Lactate threshold test method: Immediately after the end of each incremental stress test, a fingertip capillary blood sample (25 mL) was collected and instantly analyzed using an electroenzymatic technique (YSI 1500 Sport, Yellow Springs Instruments, Yellow Springs, OH). Before each test, 0, 5, 15, and 30 mmol/L standard lactic acid solution analyzers were used for calibration. To determine the 2.5 mmol/L and 4 mmol/L levels (Faude et al., 2009), and the heart rate was calibrated accordingly to determine the heart rate intensity zone of each athlete (Table 3; Sylta, 2017).

Table 3

Table 3. Intensity scale.

2.5 Collection process

2.5.1 Heart rate data collection

We measured each athlete’s maximum heart rate through a treadmill incremental load test, calibrated the heart rate intensity zone, inputted the athlete’s heart rate interval into the polar flow, and included the three intensities of LIT, MIT, and HIT. Gray and blue zones corresponded to LIT zones, green zones corresponded to the MIT zone, and yellow and red zones corresponded to HIT zones (Figure 2). The time in zone (TIZ) method was used to collect and summarize the data (Sylta et al., 2014).

Figure 2

Figure 2. Statistical diagram of heart rate zones. Note: gray and blue are LIT zones, green are MIT zones, yellow and red are HIT zones.

2.5.2 sRPE data collection

We initially introduced each athlete to the RPE scale and the rules for its use. The scale used in this study was proposed by Foster et al. (2001). This study used the Foster 10 scale, which has been proven to have the highest correlation with the internal load of heart rate characterization (Foster et al., 2001). We collected athlete RPE through electronic devices (Roos et al., 2018), and set 11 options in the WeChat applet according to Foster’s RPE scale (0–10 point system; Table 4). The athletes were reminded 30 min after training to answer a questionnaire (Foster et al., 2001) with the question, “How did your training feel?”

Table 4

Table 4. Foster’s modified RPE (0–10) scale.

2.6 Training data processing

2.6.1 Control factors that exclude irrelevant variables

We excluded the course samples with missing data due to training interruptions or signal instability.

There were originally 292 sessions, of which 19 sessions were not participated by all athletes, so they were excluded, accounting for 6.5% of the total proportion (Figure 3).

Figure 3

Figure 3. Statistical diagram of heart rate zones. Note: the second half of the training data is missing due to signal instability.

2.6.2 Data calculations

Regarding the sRPE calculation, we calculated the training load through psychological RPE. The calculation formula was as follows: Session RPE = training duration × RPE (Foster et al., 2001).

Regarding the TRIMP calculation, we used different intensity zones (heart rate zones) for the physiological load calculations. The calculation formula was determined as: TRIMP = training duration × training intensity coefficient (three levels; Lucía et al., 2002).

Lucia use individual physiological indicators measured in the laboratory to correspond to heart rate, so that heart rate values can correspond to specific physiological calibration points, such as aerobic threshold, anaerobic threshold, ventilation threshold, respiratory compensation point, etc. This method can better reflect athlete individualization without the need to collect blood lactate during training. This method has currently become the main calculation method for TRIMP. Therefore, this study adopts Lucia’s three-level method.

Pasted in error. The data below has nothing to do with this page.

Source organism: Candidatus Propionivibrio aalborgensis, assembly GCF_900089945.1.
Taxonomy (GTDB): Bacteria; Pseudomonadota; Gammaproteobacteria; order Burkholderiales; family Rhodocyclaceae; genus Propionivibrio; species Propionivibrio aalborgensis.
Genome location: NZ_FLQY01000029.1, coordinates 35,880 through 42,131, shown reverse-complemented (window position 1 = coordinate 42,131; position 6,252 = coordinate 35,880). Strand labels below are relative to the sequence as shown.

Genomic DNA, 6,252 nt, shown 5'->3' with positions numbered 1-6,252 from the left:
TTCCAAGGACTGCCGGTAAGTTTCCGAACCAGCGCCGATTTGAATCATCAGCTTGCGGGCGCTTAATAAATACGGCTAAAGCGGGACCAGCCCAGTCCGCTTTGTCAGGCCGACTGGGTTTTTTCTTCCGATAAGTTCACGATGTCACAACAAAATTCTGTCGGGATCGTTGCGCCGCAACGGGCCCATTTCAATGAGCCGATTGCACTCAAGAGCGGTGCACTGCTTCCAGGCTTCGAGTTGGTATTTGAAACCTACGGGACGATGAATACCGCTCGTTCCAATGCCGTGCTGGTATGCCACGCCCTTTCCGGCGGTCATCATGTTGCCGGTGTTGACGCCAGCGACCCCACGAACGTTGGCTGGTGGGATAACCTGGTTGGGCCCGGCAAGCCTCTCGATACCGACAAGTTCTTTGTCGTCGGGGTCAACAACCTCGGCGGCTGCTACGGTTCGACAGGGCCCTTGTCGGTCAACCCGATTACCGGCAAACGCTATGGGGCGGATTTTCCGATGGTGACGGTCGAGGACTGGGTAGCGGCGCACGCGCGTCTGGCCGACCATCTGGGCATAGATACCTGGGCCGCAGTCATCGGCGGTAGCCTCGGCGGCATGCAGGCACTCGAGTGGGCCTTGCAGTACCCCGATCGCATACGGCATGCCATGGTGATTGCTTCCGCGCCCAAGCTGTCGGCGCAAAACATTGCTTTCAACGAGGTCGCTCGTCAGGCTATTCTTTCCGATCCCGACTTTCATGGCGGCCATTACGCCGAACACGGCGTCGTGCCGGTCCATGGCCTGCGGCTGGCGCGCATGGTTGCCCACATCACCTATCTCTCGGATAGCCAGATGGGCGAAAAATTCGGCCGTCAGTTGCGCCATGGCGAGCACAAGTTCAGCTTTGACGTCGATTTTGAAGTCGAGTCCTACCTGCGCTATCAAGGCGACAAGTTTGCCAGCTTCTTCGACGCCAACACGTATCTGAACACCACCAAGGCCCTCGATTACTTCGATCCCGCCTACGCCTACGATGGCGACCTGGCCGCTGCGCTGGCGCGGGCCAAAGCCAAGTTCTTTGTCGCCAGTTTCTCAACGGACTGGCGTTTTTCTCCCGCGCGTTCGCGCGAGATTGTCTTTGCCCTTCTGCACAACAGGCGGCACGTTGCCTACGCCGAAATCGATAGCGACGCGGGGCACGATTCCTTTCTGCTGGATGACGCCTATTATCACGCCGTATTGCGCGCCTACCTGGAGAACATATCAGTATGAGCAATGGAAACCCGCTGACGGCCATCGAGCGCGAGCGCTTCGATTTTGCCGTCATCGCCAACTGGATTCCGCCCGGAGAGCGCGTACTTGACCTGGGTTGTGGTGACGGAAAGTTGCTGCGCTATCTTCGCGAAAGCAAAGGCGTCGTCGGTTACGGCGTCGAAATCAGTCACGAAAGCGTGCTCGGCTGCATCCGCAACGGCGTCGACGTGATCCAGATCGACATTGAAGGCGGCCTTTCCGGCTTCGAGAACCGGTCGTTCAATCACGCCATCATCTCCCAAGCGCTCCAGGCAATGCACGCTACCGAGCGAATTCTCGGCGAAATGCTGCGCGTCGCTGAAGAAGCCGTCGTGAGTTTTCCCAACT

To avoid the influence of repeated measurements within individual sessions on correlation statistics, this study used the mean of all athlete-related parameters from each training session as independent sample data.

2.7 Statistical methods

The sample size of this study was calculated by Gpower. The statistical analysis was used to focus on the comparison of the data obtained after each training session using two different methods: session RPE and TRIMP.

SPSS26 software was used for all statistical analysis, and the Shapiro–Wilk test was used to test the normal distribution of the data. Normally distributed measurement data are expressed as mean ± standard deviation, and non-normally distributed measurement data as median data (maximum to minimum value mean).

When calculating the correlation, we selected Pearson’s correlation coefficient for the normal distribution data and Spearman’s coefficient for the samples that did not satisfy the normal distribution. p < 0.05 represented the division of the correlation strength with significant, respectively. The magnitude of r was used as follows: 0.1–0.29, weak correlation; 0.3–0.49, moderate correlation; 0.5–0.69, strong correlation; 0.7–0.89, very strong correlation; and 0.9–1.0, almost complete correlation (Hopkins et al., 1999).

For regression analysis, full-intensity training sessions, LIT, MIT, and HIT sessions were analyzed separately. Stata was used to test the differences in the slopes of the different regression equations (Chow, 1960), and p < 0.05 was regarded as the slope with structural differences.